Asunder lives on through new screening programme

AN award-winning film about Sunderland people living through the First World War is set to get a much wider audience.

Asunder premiered at the Sunderland Empire on the 100th anniversary of the Battle of the Somme in 2016 as part of the national 14 -18 Now programme of experiences connecting people with the First World War, as part of the UK’s official centenary commemorations.

Written and produced by respected music writer and film producer Bob Stanley, Asundertells the story of the region’s involvement in the ‘Great War’ through personal experiences. 

Last year it was announced that thanks to funding from 14-18 Now, Sunderland Culture would deliver an Asunder legacy programme, including screenings of the film at local and national venues, along with an educational resource project for Sunderland schools.

Covid restrictions meant a planned programme of screenings could not go ahead, and reduced seating capacity because of social distancing measures also threatened the commercial viability of screenings when the current restrictions are eased.

However, Sunderland Culture is now working with Live Cinema UK, the country’s leading organisation dedicated to producing, promoting and researching live cinema events, and with YourScreen, a multi-screen virtual cinema created in partnership with local, independent exhibitors to stream films into homes across the UK. With the help of both organisations, Asunder will be broadcast via a website for a two-month run.

Viewers across the UK will be able to watch Asunder at https://watch.yourscreen.net/ from Monday, March 1 to Friday, April 30, for £7.99, or at a discounted rate of £5.99 when booked through one of YourScreen’s partner cinemas around the country who share in a percentage of ticket sales.

A list of participating cinemas will be updated at https://yourscreen.net and https://asunder1916.uk. Audiences are encouraged to check with their local independent or community cinema to see if they are signed up to YourScreen, and if they haven’t already done so, they can sign up as a partner venue by contacting [email protected] to get set up.

Rebecca Ball, Creative Director at Sunderland Culture, explained: “We’re delighted that, with the help of Live Cinema UK and YourScreen, Asunder will be available to such a wider audience.

“It was important to us that the successful Asunder project had a legacy and that the performances back in 2016 were a start of something. A big part of that legacy has been an educational resource project for Sunderland schools, which we produced with support from Sunderland Music Hub. This has clearly been affected by the Covid pandemic, but will be ready for schools when they want them, with 15 schools expressing an interest.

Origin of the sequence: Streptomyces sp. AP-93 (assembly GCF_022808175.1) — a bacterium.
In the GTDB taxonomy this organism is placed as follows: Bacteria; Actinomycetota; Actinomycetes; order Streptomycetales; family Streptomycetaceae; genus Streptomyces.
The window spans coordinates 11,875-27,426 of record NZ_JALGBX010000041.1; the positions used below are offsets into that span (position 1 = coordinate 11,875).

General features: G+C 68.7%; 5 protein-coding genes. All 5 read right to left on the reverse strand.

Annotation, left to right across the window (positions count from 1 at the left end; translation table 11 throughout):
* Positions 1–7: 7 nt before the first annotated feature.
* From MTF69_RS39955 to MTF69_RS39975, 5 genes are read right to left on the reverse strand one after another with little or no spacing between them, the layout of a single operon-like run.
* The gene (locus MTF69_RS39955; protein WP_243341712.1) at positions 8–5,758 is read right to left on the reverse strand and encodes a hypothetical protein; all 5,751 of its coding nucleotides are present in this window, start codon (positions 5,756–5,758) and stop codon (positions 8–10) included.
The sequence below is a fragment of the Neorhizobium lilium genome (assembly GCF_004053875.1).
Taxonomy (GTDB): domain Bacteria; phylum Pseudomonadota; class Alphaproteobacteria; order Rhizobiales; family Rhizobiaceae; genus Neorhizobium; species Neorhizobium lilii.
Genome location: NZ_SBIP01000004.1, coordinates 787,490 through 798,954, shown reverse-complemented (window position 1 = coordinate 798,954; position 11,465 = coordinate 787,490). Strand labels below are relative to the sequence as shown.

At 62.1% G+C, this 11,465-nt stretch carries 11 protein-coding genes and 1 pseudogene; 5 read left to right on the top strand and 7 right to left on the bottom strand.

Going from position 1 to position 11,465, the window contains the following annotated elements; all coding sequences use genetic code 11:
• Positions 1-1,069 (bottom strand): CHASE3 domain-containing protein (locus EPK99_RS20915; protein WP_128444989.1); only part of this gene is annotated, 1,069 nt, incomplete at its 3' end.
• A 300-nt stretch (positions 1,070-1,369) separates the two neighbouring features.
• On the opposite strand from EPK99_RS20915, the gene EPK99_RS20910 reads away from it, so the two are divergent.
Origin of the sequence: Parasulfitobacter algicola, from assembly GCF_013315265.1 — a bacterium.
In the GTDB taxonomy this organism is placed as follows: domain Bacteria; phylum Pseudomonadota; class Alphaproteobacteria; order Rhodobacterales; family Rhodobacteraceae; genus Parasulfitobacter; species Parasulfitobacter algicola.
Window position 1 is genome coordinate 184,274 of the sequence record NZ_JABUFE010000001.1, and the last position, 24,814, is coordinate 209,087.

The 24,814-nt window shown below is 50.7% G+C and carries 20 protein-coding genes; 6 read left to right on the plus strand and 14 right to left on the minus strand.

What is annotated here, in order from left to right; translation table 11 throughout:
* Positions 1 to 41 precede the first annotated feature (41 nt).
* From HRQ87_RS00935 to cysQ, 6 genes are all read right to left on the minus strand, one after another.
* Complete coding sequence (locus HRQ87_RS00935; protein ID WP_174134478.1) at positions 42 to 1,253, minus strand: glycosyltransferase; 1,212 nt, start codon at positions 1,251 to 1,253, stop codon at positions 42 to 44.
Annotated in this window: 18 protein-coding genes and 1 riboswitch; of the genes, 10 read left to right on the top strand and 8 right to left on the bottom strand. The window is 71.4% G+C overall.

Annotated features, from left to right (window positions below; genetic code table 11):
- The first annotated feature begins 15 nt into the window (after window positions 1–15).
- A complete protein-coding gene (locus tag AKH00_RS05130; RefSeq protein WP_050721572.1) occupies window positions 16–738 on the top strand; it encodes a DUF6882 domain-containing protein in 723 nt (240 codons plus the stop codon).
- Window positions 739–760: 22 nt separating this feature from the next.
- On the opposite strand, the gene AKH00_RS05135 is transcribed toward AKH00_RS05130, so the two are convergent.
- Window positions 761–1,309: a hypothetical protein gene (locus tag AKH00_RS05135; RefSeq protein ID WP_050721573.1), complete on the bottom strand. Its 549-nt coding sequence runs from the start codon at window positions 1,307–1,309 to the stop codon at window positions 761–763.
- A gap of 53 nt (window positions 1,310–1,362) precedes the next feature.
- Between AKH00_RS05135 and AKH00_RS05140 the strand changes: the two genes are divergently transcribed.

“Another part of the legacy project was making the Asunder film available to a wider audience. We’d commissioned Live Cinema to help us with this, but again our joint efforts were hindered by Covid restrictions. Now, with the help of YourScreen, we can deliver the film to new audiences without the need for traditional cinemas.

“Asunder is a remarkable piece of film-making with some powerful stories and wonderful, original music bringing the First World War vividly to life.”

The film was directed and co-produced by award-winning artist and filmmaker Esther Johnson and narrated by Kate Adie OBE, with Alun Armstrong as the voice of the Sunderland Daily Echo & Shipping Gazette. The film’s soundtrack was scored by Field Music and Warm Digits, performed with Royal Northern Sinfonia and The Cornshed Sisters. 

Some of the characters in the film include Sgt George Thompson – a transport driver in the 7th Durham Light Infantry whose story was dubbed ‘the original War Horse’ after his diary told the tale of both him and his horse surviving the Somme; Bella Reay – a young munitions worker during World War One and also top striker in Blyth Spartans Ladies FC scoring 133 goals in one season and going on to play for England; Lizzie Holmes – the first woman in Horden to wear trousers, challenging convention and inspiring other women factory workers; and Margaret Holmes, a tram conductress and heroine of a Zeppelin bombing raid.

For more information about the film, go to http://asunder1916.uk or follow the Twitter account @1916asunder